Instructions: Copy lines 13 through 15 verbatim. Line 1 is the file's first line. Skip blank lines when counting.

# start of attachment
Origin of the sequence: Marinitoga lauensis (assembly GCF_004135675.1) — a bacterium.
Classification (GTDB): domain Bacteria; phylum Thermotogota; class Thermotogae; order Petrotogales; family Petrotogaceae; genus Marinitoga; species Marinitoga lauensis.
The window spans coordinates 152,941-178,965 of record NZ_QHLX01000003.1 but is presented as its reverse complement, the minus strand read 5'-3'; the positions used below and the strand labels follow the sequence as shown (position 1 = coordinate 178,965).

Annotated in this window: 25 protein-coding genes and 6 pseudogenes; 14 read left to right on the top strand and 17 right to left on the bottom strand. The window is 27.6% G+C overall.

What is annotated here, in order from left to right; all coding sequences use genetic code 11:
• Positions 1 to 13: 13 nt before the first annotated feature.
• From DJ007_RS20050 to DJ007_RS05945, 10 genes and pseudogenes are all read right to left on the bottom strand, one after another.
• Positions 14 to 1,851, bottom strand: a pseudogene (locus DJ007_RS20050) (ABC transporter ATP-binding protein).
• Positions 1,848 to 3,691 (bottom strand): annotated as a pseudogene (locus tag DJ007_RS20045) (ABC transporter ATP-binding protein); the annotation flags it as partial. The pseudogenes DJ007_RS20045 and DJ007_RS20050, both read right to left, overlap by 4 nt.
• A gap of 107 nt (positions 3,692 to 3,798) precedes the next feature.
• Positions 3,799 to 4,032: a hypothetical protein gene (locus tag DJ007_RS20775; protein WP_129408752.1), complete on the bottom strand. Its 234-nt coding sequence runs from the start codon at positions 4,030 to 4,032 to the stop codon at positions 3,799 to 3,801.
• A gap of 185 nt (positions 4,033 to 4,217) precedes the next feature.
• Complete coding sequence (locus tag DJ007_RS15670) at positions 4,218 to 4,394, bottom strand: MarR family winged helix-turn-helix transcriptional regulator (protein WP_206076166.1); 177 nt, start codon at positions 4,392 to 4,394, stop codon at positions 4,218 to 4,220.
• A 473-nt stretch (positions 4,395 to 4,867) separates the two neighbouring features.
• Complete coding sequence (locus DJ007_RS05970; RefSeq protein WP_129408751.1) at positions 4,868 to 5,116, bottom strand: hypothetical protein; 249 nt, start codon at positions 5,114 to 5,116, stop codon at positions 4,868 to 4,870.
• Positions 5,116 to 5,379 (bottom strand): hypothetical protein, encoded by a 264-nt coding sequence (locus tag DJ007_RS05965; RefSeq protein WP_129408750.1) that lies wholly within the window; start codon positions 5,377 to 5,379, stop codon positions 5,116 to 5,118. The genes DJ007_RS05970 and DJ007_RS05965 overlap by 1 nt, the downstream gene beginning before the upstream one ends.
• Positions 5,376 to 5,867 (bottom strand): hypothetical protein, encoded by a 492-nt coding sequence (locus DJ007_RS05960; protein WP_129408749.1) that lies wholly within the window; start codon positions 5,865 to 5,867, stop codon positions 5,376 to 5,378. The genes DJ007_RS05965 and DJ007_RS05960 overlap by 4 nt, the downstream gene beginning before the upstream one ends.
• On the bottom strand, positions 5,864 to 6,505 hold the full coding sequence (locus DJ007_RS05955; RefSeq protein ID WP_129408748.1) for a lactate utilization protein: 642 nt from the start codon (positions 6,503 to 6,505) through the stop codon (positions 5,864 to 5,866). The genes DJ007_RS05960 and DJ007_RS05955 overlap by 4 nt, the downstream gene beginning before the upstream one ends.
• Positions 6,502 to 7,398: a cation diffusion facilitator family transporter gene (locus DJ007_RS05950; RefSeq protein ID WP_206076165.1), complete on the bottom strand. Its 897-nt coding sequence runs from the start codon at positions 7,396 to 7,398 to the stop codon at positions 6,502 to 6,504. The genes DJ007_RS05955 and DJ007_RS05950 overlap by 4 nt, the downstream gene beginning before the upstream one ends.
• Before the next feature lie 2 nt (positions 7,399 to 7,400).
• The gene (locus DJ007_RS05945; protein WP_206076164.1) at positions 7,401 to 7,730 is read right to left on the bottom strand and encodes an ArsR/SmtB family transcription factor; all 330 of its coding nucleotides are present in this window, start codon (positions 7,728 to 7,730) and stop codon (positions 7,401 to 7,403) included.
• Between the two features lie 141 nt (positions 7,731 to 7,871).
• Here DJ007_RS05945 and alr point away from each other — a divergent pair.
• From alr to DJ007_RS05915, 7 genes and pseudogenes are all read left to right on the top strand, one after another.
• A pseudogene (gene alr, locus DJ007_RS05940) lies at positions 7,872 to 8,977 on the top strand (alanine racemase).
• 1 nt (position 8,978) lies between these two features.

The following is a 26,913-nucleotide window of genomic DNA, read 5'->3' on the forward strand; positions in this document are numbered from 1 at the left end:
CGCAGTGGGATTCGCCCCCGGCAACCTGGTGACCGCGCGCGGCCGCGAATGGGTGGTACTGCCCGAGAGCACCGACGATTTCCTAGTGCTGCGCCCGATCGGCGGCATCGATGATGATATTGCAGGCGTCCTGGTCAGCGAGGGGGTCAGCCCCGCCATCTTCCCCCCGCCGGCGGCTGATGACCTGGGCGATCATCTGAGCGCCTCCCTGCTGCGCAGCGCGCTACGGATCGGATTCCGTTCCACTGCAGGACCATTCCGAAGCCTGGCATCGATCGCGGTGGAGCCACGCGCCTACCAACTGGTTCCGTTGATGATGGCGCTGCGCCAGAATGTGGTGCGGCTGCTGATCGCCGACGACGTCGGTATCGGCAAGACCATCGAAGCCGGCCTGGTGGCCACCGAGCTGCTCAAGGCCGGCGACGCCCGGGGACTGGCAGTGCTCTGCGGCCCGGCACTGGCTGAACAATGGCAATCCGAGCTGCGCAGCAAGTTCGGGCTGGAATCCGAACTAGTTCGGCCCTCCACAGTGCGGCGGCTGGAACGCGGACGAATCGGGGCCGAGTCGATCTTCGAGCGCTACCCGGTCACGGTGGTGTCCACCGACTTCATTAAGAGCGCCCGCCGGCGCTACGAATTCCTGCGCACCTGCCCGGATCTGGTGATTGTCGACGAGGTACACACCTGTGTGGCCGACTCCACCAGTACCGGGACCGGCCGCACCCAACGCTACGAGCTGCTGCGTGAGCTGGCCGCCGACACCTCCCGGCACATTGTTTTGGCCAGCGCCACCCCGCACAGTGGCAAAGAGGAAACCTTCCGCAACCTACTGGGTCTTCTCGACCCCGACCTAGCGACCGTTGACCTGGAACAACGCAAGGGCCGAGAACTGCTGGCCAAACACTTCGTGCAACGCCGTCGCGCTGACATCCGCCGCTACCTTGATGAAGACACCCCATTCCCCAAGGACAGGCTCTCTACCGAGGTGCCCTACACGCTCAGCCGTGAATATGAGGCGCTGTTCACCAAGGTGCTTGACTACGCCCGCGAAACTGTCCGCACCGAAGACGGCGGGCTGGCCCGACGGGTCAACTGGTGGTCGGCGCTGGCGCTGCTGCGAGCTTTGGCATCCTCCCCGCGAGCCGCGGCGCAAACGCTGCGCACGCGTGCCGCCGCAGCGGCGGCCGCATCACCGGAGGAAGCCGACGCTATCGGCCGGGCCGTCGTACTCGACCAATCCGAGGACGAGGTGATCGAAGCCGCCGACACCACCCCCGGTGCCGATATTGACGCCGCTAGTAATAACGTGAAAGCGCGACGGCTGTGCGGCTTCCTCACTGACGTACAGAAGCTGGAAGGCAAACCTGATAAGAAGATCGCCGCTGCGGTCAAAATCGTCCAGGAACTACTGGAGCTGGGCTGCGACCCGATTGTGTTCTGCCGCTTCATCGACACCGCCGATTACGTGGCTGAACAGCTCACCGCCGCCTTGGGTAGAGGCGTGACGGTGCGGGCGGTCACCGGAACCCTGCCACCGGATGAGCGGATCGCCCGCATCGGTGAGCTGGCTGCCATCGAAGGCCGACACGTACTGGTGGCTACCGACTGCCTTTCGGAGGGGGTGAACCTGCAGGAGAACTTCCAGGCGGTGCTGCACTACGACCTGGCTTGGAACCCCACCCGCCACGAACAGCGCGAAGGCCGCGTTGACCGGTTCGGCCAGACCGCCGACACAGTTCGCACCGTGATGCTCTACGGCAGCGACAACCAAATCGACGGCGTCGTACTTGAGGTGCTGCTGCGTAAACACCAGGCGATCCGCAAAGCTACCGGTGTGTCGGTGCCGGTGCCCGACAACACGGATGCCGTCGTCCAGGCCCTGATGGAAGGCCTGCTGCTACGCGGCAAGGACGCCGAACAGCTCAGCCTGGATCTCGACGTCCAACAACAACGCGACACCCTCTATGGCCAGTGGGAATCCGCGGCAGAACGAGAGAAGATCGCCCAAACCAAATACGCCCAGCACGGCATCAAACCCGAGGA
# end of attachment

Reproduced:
• Complete coding sequence (locus tag DJ007_RS15670) at positions 4,218 to 4,394, bottom strand: MarR family winged helix-turn-helix transcriptional regulator (protein WP_206076166.1); 177 nt, start codon at positions 4,392 to 4,394, stop codon at positions 4,218 to 4,220.
• A 473-nt stretch (positions 4,395 to 4,867) separates the two neighbouring features.
• Complete coding sequence (locus DJ007_RS05970; RefSeq protein WP_129408751.1) at positions 4,868 to 5,116, bottom strand: hypothetical protein; 249 nt, start codon at positions 5,114 to 5,116, stop codon at positions 4,868 to 4,870.